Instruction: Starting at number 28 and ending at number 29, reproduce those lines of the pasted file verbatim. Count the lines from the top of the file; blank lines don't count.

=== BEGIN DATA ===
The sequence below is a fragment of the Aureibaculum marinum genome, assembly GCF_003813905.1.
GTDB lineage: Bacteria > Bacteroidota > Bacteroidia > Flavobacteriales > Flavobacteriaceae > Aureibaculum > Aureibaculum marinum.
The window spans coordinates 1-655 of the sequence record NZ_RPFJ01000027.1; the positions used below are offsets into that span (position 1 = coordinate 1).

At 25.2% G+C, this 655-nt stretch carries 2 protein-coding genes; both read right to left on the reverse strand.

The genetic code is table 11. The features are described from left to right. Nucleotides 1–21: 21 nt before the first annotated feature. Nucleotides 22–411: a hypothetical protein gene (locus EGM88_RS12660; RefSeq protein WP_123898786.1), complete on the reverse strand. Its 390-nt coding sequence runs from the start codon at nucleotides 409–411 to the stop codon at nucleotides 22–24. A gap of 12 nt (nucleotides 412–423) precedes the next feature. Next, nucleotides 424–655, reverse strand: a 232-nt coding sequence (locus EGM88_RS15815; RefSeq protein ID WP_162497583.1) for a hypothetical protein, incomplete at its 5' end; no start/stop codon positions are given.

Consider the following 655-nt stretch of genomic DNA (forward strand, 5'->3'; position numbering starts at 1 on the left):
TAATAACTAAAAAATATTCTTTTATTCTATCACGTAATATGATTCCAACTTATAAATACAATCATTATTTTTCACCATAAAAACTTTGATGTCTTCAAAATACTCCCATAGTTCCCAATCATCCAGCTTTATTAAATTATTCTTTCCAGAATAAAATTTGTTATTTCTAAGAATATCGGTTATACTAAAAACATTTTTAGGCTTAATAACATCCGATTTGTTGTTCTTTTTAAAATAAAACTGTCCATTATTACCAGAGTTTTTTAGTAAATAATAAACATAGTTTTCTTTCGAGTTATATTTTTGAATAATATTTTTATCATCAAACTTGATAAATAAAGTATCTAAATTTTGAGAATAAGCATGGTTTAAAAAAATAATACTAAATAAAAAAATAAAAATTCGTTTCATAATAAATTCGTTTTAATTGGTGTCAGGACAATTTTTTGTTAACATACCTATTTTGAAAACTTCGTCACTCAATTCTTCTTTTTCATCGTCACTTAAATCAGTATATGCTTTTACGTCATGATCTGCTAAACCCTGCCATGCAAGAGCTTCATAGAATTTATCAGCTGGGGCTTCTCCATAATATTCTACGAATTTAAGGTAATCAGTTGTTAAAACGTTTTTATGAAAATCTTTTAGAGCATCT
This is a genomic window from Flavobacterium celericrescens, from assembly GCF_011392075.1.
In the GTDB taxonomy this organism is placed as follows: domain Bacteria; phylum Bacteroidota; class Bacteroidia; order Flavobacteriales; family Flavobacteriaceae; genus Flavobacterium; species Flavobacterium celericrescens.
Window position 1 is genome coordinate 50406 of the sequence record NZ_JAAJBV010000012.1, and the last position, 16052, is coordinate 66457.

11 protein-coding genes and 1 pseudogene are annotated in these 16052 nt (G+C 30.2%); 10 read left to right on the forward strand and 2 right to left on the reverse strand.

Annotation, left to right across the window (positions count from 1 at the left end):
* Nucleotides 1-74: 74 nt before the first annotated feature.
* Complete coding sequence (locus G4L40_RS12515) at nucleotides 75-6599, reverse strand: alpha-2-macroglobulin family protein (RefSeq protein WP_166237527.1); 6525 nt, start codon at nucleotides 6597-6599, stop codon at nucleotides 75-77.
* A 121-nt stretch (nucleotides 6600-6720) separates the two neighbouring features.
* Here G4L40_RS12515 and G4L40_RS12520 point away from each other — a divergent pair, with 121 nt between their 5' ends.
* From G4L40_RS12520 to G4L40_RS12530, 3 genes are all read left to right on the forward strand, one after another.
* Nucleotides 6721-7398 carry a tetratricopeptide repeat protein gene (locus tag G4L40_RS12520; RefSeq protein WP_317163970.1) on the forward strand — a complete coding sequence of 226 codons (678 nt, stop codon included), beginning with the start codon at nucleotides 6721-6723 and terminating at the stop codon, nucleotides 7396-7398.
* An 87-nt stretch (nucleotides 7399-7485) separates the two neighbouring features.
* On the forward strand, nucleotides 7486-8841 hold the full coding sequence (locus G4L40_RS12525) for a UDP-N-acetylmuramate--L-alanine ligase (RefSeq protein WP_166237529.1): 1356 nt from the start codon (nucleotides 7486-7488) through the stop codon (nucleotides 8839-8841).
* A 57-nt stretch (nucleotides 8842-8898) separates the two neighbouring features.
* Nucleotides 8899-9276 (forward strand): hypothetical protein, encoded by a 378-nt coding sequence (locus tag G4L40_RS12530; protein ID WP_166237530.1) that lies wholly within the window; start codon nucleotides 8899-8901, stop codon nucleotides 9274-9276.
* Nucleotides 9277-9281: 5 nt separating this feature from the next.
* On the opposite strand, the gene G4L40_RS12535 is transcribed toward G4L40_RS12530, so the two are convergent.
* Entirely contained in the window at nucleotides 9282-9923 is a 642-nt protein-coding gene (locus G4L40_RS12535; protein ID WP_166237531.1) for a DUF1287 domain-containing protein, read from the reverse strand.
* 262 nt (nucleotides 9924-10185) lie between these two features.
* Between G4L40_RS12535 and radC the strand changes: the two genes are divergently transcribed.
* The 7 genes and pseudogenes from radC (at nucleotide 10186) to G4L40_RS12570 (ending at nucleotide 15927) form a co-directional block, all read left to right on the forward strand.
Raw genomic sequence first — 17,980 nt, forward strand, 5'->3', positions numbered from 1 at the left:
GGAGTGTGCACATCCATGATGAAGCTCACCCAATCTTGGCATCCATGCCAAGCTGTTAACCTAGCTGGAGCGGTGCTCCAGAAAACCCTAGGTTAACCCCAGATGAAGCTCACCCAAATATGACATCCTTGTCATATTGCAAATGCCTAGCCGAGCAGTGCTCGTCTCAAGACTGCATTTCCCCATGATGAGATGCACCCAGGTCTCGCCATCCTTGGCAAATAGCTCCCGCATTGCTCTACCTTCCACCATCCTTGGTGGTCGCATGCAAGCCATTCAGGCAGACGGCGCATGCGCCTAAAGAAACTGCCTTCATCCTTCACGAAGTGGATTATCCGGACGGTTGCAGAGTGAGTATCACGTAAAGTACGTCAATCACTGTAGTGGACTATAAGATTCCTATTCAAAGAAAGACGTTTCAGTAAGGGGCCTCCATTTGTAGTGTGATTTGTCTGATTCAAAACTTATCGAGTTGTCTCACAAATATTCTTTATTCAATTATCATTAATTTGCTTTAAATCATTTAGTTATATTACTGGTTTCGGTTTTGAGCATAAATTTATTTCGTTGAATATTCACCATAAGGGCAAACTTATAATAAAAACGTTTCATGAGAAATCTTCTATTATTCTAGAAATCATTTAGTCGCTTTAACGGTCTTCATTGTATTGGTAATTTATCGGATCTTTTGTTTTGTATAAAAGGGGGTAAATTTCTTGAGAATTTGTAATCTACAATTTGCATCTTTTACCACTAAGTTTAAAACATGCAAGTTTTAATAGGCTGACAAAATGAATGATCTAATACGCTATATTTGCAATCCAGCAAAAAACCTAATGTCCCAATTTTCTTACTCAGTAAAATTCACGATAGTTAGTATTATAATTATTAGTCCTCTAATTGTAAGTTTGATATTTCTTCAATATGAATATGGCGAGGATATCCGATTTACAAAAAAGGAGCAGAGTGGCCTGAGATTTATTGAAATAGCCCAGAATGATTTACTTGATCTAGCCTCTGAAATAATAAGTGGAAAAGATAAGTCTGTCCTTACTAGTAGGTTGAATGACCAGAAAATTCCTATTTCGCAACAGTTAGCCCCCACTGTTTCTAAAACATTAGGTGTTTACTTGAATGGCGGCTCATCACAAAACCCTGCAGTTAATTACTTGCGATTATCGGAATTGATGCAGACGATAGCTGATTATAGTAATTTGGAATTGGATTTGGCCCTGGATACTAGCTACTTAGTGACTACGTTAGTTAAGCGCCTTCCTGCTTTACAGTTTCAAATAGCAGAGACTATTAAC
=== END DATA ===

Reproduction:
* The 7 genes and pseudogenes from radC (at nucleotide 10186) to G4L40_RS12570 (ending at nucleotide 15927) form a co-directional block, all read left to right on the forward strand.
Raw genomic sequence first — 17,980 nt, forward strand, 5'->3', positions numbered from 1 at the left: